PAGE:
The 2005 Railway Budget, presented by the inimitable Laloo Prasad Yadav, is yet another journey into darkness for what was one the pride of India – Indian Railways (IR). Year after year the ministers in-charge of this portfolio have been driving it deeper and deeper into debt and non-profit. This is, of course, done with an eye on the elections. Before we delve deeper into the repercussions of the budget, let us define the kind of travelers on our trains.
The IR carries two primary categories of travelers – business and pleasure. The business traveler is on his way to a profit and the company usually pays for his journey. The pleasure traveler is on a holiday, usually to visit relatives or just on a fun trip. Neither of these categories of people needs to have their journeys subsidized, which is the excuse put forth every time rail fares are not hiked. The daily “travel to work” crowd is on the suburban railways, and that can be subsidized.
Year after year, railway budgets have kept passenger fares to a minimum and passed on the burden to freight fares. This has resulted in freight fares becoming exorbitant and therefore uneconomical. This situation has led to producers depending on roadways or passing on the cost of transportation to the end-user. Either way, the common man pays.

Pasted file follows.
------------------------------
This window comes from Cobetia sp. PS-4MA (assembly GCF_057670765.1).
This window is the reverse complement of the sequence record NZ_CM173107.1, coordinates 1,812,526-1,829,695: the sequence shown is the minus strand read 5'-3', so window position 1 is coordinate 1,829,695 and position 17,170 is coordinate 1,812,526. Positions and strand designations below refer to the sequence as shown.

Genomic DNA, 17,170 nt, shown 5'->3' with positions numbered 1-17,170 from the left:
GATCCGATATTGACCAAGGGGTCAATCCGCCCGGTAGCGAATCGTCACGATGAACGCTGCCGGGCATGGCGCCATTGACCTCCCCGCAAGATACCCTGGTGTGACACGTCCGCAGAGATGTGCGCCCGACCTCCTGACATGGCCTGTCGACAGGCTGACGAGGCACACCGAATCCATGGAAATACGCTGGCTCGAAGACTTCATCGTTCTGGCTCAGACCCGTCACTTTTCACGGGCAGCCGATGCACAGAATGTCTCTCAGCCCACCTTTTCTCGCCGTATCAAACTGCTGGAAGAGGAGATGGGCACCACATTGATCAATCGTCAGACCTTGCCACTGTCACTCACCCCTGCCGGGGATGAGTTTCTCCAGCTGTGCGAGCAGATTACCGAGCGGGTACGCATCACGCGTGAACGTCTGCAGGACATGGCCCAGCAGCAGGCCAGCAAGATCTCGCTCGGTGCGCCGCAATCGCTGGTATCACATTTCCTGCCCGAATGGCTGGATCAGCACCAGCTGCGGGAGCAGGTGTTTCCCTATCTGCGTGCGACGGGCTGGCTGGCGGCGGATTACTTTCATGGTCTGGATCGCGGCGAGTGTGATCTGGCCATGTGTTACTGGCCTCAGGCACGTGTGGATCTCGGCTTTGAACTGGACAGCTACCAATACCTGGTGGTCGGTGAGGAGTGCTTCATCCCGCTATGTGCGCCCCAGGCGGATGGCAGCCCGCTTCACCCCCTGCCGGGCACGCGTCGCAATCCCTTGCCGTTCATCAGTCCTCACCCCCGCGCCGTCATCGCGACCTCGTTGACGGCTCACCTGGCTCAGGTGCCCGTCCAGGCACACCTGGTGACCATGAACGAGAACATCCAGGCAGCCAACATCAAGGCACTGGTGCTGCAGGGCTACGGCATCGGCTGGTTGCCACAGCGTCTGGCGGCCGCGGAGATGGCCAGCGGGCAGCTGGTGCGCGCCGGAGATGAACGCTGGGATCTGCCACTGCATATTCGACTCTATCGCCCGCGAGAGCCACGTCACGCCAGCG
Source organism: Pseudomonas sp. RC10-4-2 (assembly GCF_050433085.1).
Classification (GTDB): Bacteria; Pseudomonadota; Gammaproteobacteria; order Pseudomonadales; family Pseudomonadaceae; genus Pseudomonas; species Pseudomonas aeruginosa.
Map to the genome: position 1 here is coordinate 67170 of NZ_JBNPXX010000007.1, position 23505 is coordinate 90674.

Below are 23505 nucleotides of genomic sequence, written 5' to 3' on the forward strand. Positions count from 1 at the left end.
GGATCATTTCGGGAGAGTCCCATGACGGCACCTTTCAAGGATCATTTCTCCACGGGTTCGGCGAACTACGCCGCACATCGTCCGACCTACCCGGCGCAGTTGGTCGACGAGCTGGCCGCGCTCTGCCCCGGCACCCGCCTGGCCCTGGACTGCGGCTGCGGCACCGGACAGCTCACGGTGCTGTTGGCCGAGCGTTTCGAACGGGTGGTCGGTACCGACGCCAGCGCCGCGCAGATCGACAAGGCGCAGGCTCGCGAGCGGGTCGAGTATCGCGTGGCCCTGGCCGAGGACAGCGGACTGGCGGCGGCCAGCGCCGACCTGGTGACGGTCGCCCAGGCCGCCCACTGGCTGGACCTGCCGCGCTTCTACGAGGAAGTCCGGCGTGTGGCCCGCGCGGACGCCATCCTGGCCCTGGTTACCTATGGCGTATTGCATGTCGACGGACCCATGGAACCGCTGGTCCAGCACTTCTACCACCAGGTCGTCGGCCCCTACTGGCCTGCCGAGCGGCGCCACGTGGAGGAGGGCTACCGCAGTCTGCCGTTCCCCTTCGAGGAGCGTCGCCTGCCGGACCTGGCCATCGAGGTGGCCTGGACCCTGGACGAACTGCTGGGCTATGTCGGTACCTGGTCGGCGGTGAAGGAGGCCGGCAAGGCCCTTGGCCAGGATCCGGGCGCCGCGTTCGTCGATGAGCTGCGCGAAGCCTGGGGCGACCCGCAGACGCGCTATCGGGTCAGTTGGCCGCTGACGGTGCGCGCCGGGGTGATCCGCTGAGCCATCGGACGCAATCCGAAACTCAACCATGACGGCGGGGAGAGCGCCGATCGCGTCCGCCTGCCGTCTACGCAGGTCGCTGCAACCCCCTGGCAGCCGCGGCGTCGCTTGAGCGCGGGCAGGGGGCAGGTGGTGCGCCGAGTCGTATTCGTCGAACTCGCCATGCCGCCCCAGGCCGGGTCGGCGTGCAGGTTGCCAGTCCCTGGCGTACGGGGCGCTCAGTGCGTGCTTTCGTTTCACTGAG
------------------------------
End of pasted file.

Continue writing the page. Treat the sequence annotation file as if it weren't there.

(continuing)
The dependency on roadways has meant that India’s dependency on fossil fuels has gone up. In a country that subsidizes petrol and diesel, this has meant an added burden on the common man. Another repercussion has been the increase in pollutants in the air. Railways on the other hand run on electricity and are a non-polluting form of transport.
Recently a study showed that it was easier for the Highways Department to attract FDI that it was for the Railways. Skewed as it may sound, it stands to reason. Private investors know that any money they pump into the Railways is lost, while money spent on roads can be made back. Is it then surprising that the Railways budget finds a deficit of over 500 crores? The Union Budget just does not have the money that is required to keep the railways running and private investors will not sink money in a losing proposition.
The sharp increase in the number of train derailments and the deaths that accompany such events are a sorry display of the state of the railways. Mr. LPY may tout the “increased” revenue of the railways, but what he will not tell you is that the railways is not breaking even. It may be making more money, but that is not sufficient to offset the running costs, let alone allow for maintenance of tracks and equipment.
So while our railway ministers go on coming out with “populist budgets, they seldom tell us that it is the populace that pay – in money and with life.